There’s no publication date in this copy, which has original illustrations, but the first publication was in 1957.  As I read I had a strong memory of seeing the black and white 1959 film, especially the radio transmitter in Seattle.   This is a book which has aged well, and was a pleasure to meet again. I think I’ll find a place for it on my bookshelf rather than take it back to the fridge.  Now I’m wondering whether I could fit a nuclear holocaust into my short story exercise.

“No matter how well we’re resourced
we’d not escape a holocaust.”

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This story of a Jesuit mission to another planet has fascinating philosophical and religious discussions, and is very different from other science fiction I’ve read.  The characters are wonderfully portrayed, including the aliens, and the relationships are sympathetic and engaging.  I was totally engrossed by the story, but am not sure whether I’m yet ready for the sequel.  There was disturbing content in “The Sparrow”, but it was necessary to the story.  The book raises moral questions that are relevant to society today, and makes the reader think.  I recommend it.

“A sparrow can’t fall to the sod
Unless that’s been allowed by God.”

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Reading this book is a journey in itself.  There’s a mystery involved, but the characters and their progress have more importance than the outcome.  The story, set in winter in the backblocks of 19th century Canada, is about love and determination.  As various people traverse the desolate landscape you are drawn in by their diverse motives.  Extremely well written and hard to put down.

“Along the bleak and lonely trail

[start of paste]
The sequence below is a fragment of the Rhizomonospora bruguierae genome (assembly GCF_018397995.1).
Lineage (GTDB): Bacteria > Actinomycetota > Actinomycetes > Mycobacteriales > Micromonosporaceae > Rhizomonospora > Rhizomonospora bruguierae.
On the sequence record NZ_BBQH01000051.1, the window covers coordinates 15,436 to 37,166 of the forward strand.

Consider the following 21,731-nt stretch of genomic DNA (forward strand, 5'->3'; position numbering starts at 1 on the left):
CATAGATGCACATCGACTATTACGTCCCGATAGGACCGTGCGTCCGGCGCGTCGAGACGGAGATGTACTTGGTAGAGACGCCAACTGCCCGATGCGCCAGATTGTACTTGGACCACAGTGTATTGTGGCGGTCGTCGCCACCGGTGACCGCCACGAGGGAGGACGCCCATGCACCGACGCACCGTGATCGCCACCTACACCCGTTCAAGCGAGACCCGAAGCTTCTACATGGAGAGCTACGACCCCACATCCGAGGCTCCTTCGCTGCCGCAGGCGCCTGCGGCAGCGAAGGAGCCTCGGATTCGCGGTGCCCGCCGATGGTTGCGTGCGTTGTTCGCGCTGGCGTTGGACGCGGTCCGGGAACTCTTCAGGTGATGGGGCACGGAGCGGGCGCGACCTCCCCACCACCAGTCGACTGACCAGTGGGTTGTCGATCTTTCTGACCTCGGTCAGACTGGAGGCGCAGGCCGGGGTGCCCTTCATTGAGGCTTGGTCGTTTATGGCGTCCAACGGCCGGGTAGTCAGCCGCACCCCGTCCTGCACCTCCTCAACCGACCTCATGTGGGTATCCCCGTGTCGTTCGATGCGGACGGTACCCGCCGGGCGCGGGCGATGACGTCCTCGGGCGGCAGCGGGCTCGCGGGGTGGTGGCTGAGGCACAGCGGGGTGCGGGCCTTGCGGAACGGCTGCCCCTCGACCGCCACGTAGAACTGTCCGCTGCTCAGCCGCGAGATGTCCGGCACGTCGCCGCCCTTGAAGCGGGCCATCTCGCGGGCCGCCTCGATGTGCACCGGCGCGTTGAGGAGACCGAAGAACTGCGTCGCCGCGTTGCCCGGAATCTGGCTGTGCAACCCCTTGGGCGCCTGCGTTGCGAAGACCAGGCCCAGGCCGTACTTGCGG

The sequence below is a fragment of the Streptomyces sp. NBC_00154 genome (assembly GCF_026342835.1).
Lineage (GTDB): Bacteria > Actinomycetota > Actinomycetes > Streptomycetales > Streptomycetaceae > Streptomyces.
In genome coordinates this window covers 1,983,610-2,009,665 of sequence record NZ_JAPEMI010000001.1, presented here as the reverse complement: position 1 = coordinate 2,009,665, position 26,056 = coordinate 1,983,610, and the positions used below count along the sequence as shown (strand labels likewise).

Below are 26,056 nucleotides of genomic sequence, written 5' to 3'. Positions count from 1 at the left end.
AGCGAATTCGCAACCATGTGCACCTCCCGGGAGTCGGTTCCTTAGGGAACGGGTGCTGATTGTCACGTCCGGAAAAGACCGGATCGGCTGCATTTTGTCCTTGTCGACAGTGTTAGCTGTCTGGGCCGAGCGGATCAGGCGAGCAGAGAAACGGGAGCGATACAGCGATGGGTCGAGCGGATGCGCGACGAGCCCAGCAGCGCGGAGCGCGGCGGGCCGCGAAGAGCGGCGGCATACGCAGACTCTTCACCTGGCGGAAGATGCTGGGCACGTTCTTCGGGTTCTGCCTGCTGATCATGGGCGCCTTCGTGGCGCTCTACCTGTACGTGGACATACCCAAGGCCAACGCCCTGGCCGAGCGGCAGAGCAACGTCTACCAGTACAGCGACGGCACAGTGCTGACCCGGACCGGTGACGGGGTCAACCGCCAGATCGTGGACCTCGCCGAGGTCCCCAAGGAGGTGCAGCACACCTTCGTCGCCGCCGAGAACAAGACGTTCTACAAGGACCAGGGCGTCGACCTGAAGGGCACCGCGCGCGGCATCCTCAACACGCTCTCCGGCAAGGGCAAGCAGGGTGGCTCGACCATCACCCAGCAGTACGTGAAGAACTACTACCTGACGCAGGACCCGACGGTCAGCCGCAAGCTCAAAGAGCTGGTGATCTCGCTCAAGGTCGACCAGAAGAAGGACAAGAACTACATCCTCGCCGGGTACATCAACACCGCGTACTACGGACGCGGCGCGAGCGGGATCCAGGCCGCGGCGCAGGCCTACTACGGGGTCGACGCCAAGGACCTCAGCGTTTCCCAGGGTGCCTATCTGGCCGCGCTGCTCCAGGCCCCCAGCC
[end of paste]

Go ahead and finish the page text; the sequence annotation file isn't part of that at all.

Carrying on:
unfolds a dark enticing tale.”

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This novel was an intriguing insight into the world of dementia.  It centres around two women.  Anna has early-onset Alzheimers, and at the age of thirty-eight has gone to live in a residential care facility.  Eve’s life has been shattered, she is now a single mother and needs to take a job at the facility.  The story weaves around love and relationships, and the reader comes to care about the fates of these two women.  I did think that a few of the characters were almost too good to be true, but it’s heartening to think there might be such people in the world.  This is an easily read, enjoyable, and hopeful story.

“Love can come unexpectedly
when life has turned out dreadfully.”


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The Book Discussion Scheme is the source of books and reading notes for our book group.  The scheme (BDS) is a not-for-profit organisation that started 43 years ago under the auspices of the Canterbury Workers’ Education Association.  They provide monthly books to more than 1,200 groups throughout New Zealand, and it’s all run from their busy premises in Colombo Street.  Group members pay $60 per year, which entitles them to ten books.   Members all read the same book at the same time, then meet to discuss it, answer questions, and develop friendships.  The BDS offices have appropriate murals by Wongi Wilson at their front door.

I’m aware there are some groups where people read different books, then share their ideas, and others where everyone buys the featured book each month.  Do you belong to a book club?

“Our members all have undertook
to try to read the monthly book.”